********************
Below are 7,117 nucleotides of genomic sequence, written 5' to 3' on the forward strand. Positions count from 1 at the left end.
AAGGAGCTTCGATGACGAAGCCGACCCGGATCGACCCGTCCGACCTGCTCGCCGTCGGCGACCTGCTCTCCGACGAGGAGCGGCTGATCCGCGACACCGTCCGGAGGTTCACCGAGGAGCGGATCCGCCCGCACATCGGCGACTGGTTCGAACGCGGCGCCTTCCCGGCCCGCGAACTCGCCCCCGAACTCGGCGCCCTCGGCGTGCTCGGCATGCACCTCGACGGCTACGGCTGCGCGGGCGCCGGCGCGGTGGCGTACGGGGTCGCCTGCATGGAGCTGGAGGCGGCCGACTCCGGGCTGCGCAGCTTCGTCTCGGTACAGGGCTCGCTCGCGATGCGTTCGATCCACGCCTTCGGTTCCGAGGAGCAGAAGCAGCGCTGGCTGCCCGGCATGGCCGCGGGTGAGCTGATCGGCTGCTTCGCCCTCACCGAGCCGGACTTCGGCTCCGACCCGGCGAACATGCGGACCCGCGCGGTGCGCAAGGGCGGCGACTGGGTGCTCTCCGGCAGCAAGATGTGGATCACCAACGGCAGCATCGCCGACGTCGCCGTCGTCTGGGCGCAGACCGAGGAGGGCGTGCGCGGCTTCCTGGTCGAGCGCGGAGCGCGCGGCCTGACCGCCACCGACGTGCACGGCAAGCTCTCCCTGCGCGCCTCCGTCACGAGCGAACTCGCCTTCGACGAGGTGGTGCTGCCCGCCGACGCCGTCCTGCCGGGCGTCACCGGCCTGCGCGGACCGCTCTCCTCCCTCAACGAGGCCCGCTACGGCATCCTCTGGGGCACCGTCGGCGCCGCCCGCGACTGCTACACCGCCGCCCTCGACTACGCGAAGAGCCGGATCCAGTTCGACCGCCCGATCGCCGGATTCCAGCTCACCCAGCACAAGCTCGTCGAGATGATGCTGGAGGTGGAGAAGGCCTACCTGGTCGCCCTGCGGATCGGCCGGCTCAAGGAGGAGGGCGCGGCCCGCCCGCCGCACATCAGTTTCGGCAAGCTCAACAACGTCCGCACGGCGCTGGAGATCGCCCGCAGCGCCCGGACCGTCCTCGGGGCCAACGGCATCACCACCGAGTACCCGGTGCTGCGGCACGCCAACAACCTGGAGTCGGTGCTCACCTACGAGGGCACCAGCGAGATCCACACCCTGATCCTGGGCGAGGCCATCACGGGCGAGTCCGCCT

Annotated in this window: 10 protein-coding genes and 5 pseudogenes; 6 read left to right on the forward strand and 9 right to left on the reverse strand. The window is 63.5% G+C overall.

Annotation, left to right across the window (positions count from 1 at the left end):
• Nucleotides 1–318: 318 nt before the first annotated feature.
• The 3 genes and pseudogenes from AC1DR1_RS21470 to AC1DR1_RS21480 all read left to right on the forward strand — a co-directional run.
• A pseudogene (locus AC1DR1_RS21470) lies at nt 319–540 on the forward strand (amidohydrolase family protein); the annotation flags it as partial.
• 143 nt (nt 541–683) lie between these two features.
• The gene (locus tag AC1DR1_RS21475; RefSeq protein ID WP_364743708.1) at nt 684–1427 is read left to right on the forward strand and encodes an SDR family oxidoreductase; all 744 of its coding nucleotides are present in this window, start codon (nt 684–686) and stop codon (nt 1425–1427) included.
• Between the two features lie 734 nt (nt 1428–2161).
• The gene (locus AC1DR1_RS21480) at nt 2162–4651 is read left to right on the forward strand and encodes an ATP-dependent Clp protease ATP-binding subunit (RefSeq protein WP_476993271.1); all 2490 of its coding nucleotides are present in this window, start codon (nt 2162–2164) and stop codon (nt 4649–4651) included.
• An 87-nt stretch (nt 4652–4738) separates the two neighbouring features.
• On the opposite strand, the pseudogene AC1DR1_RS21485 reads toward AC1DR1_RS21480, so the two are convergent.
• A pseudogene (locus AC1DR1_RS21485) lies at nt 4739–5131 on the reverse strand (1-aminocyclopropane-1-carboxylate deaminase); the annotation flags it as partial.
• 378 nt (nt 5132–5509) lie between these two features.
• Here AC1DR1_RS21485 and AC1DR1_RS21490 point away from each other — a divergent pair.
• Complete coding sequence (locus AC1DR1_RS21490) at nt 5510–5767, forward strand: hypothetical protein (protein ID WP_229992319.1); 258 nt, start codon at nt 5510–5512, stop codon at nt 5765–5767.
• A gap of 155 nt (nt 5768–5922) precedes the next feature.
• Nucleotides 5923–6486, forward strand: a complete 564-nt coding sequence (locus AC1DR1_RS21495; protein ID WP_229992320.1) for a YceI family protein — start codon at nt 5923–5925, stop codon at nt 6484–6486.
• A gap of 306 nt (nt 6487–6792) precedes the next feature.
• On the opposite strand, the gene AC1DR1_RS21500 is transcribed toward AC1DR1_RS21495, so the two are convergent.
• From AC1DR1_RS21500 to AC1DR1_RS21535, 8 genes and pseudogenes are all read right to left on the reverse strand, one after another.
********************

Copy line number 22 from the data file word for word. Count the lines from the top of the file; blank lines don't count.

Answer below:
• From AC1DR1_RS21500 to AC1DR1_RS21535, 8 genes and pseudogenes are all read right to left on the reverse strand, one after another.